1) Cropland Carbon Monitoring System (CCMS): A satellite-based system to estimate carbon fluxes on U.S croplands -NASA CMS program (2016-2019)
The primary goal of this project is to create a prototype of a Cropland Carbon Monitoring System (CCMS) that improves the existing cropland C storage and flux estimates developed under previous NASA CMS activities in terms of spatial and temporal scales as well as completeness. This project will use RS-EPIC developed as part of Global Agricultural Monitoring Program (GEO-GLAM) to estimate, at 500-m resolution, the 2015-2016 seasonal and annual C fluxes of nine major crops (corn, soybean, winter wheat, spring wheat sorghum, cotton, alfalfa, barley, rice, and peas) grown over ~96% of the cropland area in the conterminous United States. The product developed under this project will provide the knowledge base at required spatial and temporal scale to understand complex carbon cycling outcomes under various land use and land management practices and develop joint policies to meet objectives of food and energy security while stabilizing atmospheric CO2. Further, the data product will help improve national inventories and carbon budget reporting.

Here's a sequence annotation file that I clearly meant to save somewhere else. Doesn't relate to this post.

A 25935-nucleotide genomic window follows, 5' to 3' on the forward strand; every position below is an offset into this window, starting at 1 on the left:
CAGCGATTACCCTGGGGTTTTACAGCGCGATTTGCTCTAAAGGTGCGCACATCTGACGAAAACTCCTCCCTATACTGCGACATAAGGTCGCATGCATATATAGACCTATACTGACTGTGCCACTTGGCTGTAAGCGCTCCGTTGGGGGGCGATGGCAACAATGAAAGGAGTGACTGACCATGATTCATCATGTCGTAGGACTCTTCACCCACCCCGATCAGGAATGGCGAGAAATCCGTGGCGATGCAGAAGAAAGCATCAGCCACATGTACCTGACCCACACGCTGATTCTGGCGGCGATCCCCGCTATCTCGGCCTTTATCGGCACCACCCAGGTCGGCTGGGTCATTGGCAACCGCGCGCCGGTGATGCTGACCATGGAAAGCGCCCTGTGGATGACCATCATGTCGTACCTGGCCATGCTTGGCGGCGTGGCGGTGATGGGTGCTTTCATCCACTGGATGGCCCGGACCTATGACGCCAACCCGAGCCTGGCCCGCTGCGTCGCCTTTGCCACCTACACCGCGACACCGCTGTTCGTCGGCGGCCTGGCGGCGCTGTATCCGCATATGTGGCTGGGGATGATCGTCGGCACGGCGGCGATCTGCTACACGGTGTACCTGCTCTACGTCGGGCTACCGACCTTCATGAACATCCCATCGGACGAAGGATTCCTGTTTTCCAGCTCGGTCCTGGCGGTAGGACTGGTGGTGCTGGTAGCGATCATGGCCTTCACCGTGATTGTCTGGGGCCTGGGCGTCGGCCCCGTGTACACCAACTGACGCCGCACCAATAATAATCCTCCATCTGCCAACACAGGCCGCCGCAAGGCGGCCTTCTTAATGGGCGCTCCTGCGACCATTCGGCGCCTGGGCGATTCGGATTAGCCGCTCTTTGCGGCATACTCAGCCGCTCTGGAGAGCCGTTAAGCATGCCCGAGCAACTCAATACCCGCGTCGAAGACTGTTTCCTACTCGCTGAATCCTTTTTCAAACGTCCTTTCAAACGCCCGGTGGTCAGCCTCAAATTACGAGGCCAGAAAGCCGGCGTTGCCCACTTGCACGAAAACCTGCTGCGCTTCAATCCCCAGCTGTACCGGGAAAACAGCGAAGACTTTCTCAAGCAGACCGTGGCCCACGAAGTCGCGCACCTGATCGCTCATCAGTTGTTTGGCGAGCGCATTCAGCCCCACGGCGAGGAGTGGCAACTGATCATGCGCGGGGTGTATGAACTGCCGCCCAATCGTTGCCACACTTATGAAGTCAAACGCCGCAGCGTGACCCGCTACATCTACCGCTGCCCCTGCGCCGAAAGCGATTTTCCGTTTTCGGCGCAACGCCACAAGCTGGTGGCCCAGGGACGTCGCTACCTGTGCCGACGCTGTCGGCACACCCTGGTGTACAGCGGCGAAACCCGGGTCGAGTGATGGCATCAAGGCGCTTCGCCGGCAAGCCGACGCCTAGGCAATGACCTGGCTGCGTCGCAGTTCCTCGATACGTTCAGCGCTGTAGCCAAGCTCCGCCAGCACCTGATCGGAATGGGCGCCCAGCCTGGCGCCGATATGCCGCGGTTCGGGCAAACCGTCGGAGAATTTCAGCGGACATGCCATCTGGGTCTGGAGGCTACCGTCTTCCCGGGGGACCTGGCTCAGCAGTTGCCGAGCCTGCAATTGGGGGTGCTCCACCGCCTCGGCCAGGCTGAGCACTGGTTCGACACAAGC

2) Agricultural Land Use Change in Central and Northeast Thailand: Effects on Biomass Emissions, Soil Quality, and Rural Livelihoods – NASA LCLUC program (2018-2021)
The overall goal of this project is to understand the impacts of recent land use changes in Central and Northeast Thailand on biomass emissions, soil quality, and economic well-being in rural communities. The specific objectives are to: 1) map major cropping system conversions (e.g. rice to sugarcane) from 2010-2014 and 2014-2018 at 30-m spatial resolution using a combination of Landsat 5, 7 and 8, IRS-P6 AWiFS, Sentinel 1 and 2 satellite datasets; 2) implement Environmental Policy Integrated Climate (EPIC) and remote sensing EPIC modeling frameworks to quantify the impacts of residue burning and alternative residue management strategies under rice and sugarcane production on crop productivity, soil erosion and carbon cycling at 1-km spatial resolution; 3) estimate spatially-explicit biomass emissions using an improved bottom-up approach; 4) implement an integrated socio-economic modeling framework to quantify the socio-economic impacts of cropping system conversions and residue management practices; and 5) understand farmers’ willingness to adopt sustainable management practices and barriers and incentives to adaptation of these practices.